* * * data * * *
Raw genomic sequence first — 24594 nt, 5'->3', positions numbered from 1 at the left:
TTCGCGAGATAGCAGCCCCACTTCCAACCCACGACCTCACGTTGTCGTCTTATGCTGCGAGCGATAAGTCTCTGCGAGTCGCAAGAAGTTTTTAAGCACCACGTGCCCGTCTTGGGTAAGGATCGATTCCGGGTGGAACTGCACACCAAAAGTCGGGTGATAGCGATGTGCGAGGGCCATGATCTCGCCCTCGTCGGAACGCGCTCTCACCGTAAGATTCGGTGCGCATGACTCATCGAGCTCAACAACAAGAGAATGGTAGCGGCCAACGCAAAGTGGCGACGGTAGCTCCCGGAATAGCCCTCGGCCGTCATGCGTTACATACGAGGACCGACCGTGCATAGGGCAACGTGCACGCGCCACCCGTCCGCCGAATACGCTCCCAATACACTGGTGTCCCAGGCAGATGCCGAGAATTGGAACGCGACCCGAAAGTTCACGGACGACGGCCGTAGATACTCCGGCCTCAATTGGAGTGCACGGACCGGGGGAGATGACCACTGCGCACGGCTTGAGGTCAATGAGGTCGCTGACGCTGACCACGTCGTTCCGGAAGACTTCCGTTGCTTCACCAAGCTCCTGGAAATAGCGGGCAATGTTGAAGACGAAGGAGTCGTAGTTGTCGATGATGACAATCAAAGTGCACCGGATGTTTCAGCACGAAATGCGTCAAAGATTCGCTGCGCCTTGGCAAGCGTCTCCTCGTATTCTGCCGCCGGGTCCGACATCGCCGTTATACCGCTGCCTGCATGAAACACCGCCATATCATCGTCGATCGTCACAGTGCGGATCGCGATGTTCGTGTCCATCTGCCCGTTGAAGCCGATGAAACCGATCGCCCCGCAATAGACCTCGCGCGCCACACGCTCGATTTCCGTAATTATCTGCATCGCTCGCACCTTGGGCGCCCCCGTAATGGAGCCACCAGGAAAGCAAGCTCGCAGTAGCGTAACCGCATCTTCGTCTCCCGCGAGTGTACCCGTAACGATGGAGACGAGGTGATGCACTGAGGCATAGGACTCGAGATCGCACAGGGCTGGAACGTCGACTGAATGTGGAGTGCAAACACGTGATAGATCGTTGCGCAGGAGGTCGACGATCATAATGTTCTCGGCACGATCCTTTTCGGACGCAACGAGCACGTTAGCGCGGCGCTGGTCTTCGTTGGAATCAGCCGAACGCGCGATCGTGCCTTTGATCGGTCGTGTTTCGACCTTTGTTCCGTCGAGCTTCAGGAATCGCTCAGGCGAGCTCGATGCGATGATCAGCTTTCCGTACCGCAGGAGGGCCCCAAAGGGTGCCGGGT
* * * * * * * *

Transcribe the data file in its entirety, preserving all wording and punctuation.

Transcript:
Raw genomic sequence first — 24594 nt, 5'->3', positions numbered from 1 at the left:
TTCGCGAGATAGCAGCCCCACTTCCAACCCACGACCTCACGTTGTCGTCTTATGCTGCGAGCGATAAGTCTCTGCGAGTCGCAAGAAGTTTTTAAGCACCACGTGCCCGTCTTGGGTAAGGATCGATTCCGGGTGGAACTGCACACCAAAAGTCGGGTGATAGCGATGTGCGAGGGCCATGATCTCGCCCTCGTCGGAACGCGCTCTCACCGTAAGATTCGGTGCGCATGACTCATCGAGCTCAACAACAAGAGAATGGTAGCGGCCAACGCAAAGTGGCGACGGTAGCTCCCGGAATAGCCCTCGGCCGTCATGCGTTACATACGAGGACCGACCGTGCATAGGGCAACGTGCACGCGCCACCCGTCCGCCGAATACGCTCCCAATACACTGGTGTCCCAGGCAGATGCCGAGAATTGGAACGCGACCCGAAAGTTCACGGACGACGGCCGTAGATACTCCGGCCTCAATTGGAGTGCACGGACCGGGGGAGATGACCACTGCGCACGGCTTGAGGTCAATGAGGTCGCTGACGCTGACCACGTCGTTCCGGAAGACTTCCGTTGCTTCACCAAGCTCCTGGAAATAGCGGGCAATGTTGAAGACGAAGGAGTCGTAGTTGTCGATGATGACAATCAAAGTGCACCGGATGTTTCAGCACGAAATGCGTCAAAGATTCGCTGCGCCTTGGCAAGCGTCTCCTCGTATTCTGCCGCCGGGTCCGACATCGCCGTTATACCGCTGCCTGCATGAAACACCGCCATATCATCGTCGATCGTCACAGTGCGGATCGCGATGTTCGTGTCCATCTGCCCGTTGAAGCCGATGAAACCGATCGCCCCGCAATAGACCTCGCGCGCCACACGCTCGATTTCCGTAATTATCTGCATCGCTCGCACCTTGGGCGCCCCCGTAATGGAGCCACCAGGAAAGCAAGCTCGCAGTAGCGTAACCGCATCTTCGTCTCCCGCGAGTGTACCCGTAACGATGGAGACGAGGTGATGCACTGAGGCATAGGACTCGAGATCGCACAGGGCTGGAACGTCGACTGAATGTGGAGTGCAAACACGTGATAGATCGTTGCGCAGGAGGTCGACGATCATAATGTTCTCGGCACGATCCTTTTCGGACGCAACGAGCACGTTAGCGCGGCGCTGGTCTTCGTTGGAATCAGCCGAACGCGCGATCGTGCCTTTGATCGGTCGTGTTTCGACCTTTGTTCCGTCGAGCTTCAGGAATCGCTCAGGCGAGCTCGATGCGATGATCAGCTTTCCGTACCGCAGGAGGGCCCCAAAGGGTGCCGGGT